Bring the Browns Back Home

The first time I ever taught a creative writing class, I was sweaty. I’m not talking clammy kind of “cute female” precipitation. I’m talking showered in a sauna of a wet sock smell. I was drenched in a scent so specific I can only title it raw ape. The first time I ever taught a creative writing class, I put on my best pair of shoes, my mother’s. These five inch thick leather extravaganzas were the clunkiest kind of fabulous. Cheap Italian soles. Smooth buckles.

I walked into the room full of high school students, scented with Eau de Raw Ape laced up with cosmetic, clunky confidence on my feet. As a writer, I think ink dynamite. I was ready to teach these young writers, what it meant to battle for glory with language. As an ape clunk, I think fight or flight and these kids saw through me.

I placed my #1 Teacher mug on the table. The mug that was a Christmas gift from my Mom. The mug I asked her to buy for me. And gave her money for. These kids knew. I wrote down my name, Mrs. Conbonsky, on the board. The fourteen year old super-jock, that probably avoids potatoes, pasta and bread during the day and binge eats kale at night, screamed, “Does that say Mrs. Condomsky? I don’t have my glasses.”

I turned as red as his beet salad. I’m a nervous B inverter. I had to own it now: this was war.

“I am Mrs. Condom-sky.”

The class giggled.This is the sign that I have failed as a creative writing teacher, failed as a human, and should probably set my mom’s shoes on fire, making the clunky fashion statement scatter into ash across the classroom.

I took a sip from my self-bought Christmas present. Better than the loving embrace of shoes and a self-bought mug.

“Alright class, we are going to do a lesson on how to build the home of your story.”

I began to gibber on auto-pilot repeating the lines in front of this class, which I practiced over and over last night. This class, which was resembling more and more like the cast of Peanuts, seemed to be increasingly disinterested.

The PowerPoint experienced a glitch that lasted 15 heartbeats.

The Peanuts Cast looked disengaged. I started to flap my arms around like an ostrich, trying to seem passionate about my lesson. The torture PowerPoint ended and I realized I still had an hour left of class. I zipped through 50 slides in 20 minutes.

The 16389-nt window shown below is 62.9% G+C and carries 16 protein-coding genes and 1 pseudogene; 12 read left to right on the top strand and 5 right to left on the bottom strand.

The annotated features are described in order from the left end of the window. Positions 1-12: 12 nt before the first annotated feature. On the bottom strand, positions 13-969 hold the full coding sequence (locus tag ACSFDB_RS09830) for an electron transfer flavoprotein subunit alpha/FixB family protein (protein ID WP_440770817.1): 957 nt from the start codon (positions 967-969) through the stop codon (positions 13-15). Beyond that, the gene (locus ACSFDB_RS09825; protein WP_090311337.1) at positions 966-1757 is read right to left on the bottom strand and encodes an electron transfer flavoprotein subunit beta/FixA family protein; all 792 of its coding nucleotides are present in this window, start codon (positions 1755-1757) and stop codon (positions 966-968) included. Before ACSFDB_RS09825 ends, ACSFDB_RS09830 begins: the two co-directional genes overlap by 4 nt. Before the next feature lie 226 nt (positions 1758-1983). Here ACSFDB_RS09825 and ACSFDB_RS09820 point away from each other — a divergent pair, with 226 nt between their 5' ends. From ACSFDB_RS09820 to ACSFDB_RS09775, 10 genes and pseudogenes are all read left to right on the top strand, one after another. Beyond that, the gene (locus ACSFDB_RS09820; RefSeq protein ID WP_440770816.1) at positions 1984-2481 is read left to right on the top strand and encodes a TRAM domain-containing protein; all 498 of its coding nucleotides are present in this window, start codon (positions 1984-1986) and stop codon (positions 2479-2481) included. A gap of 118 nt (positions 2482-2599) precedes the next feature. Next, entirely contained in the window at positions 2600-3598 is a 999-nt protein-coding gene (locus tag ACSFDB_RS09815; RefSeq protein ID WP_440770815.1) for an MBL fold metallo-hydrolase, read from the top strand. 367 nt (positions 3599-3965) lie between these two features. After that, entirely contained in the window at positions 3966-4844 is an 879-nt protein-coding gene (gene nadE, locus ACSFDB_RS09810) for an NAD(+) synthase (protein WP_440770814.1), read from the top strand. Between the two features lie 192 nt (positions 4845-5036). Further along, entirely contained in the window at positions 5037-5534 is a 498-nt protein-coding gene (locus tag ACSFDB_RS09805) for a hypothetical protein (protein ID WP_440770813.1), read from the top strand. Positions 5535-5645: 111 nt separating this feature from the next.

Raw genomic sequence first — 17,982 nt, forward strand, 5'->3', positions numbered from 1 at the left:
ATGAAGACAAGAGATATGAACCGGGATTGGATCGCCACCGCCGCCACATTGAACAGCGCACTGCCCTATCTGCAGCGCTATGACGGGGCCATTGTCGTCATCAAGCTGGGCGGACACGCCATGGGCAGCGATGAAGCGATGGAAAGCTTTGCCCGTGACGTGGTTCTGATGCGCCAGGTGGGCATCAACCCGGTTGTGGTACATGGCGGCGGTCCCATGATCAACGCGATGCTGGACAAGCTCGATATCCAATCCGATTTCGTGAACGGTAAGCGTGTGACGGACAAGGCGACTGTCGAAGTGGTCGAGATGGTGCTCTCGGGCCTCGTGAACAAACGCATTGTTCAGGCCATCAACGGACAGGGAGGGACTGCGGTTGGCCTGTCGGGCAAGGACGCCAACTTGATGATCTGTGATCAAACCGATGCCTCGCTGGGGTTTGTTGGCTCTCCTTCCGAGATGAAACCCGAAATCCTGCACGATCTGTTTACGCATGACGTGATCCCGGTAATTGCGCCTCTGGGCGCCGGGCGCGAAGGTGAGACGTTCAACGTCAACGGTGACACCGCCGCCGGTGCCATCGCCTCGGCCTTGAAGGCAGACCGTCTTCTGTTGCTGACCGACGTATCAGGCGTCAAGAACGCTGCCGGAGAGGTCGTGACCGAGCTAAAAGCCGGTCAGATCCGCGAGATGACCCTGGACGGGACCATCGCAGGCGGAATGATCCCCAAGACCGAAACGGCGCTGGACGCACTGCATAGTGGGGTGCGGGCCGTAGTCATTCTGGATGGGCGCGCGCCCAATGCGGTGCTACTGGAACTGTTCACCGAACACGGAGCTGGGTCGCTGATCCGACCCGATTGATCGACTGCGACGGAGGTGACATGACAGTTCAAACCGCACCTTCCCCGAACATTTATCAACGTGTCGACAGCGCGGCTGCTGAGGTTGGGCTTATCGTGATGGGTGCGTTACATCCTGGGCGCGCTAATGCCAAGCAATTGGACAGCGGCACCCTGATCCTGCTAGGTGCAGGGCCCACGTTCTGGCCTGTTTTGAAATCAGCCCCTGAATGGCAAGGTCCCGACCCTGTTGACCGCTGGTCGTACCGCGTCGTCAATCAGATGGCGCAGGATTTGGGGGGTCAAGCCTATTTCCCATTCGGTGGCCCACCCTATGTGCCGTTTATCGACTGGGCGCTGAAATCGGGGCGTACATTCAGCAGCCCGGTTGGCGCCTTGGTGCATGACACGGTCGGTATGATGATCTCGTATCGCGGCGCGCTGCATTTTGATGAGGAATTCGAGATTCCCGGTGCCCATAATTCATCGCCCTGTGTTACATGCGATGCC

“Any questions?”

“What’s our assignment?” asked a little brown-haired boy in the back.

“I’m glad you asked,” Charlie Brown, “It’s right here.”

In a victorious lift, I placed the stack of worksheets on my desk. A victory sneeze followed. Ka-Pow! My ostrich flappers moved without my consent after my sneeze. I knocked down my hot mocha all the way down the assignments, onto my desk, down to the floor. The mug shattered.

I watched the blitz: each drop of the chocolate coffee reach rock bottom in rapid succession. The class yodelled with glee. I’m sure they were screaming “Womp-Womp! Mrs. Condom-Sky!”

Drenched, in the sticky mess of victory, the students chuckled and I somberly slammed my face into the pile.

I stayed there for 20 heartbeats. I took the stack and threw pages across the room. I wondered if my mother would reimburse me for the five buck token of “her” affection.

“Class dismissed.”

The Cast of Peanuts scrambled, whispering nervously.

A little blonde hair girl in a pink dress stayed behind. She picked up one of the stained worksheets. “I found the class interesting, even if it was short.”

In building a safe haven, you have to go through war to earn respect.

“That means a lot, Sally Brown.”

“What did you just call me?”

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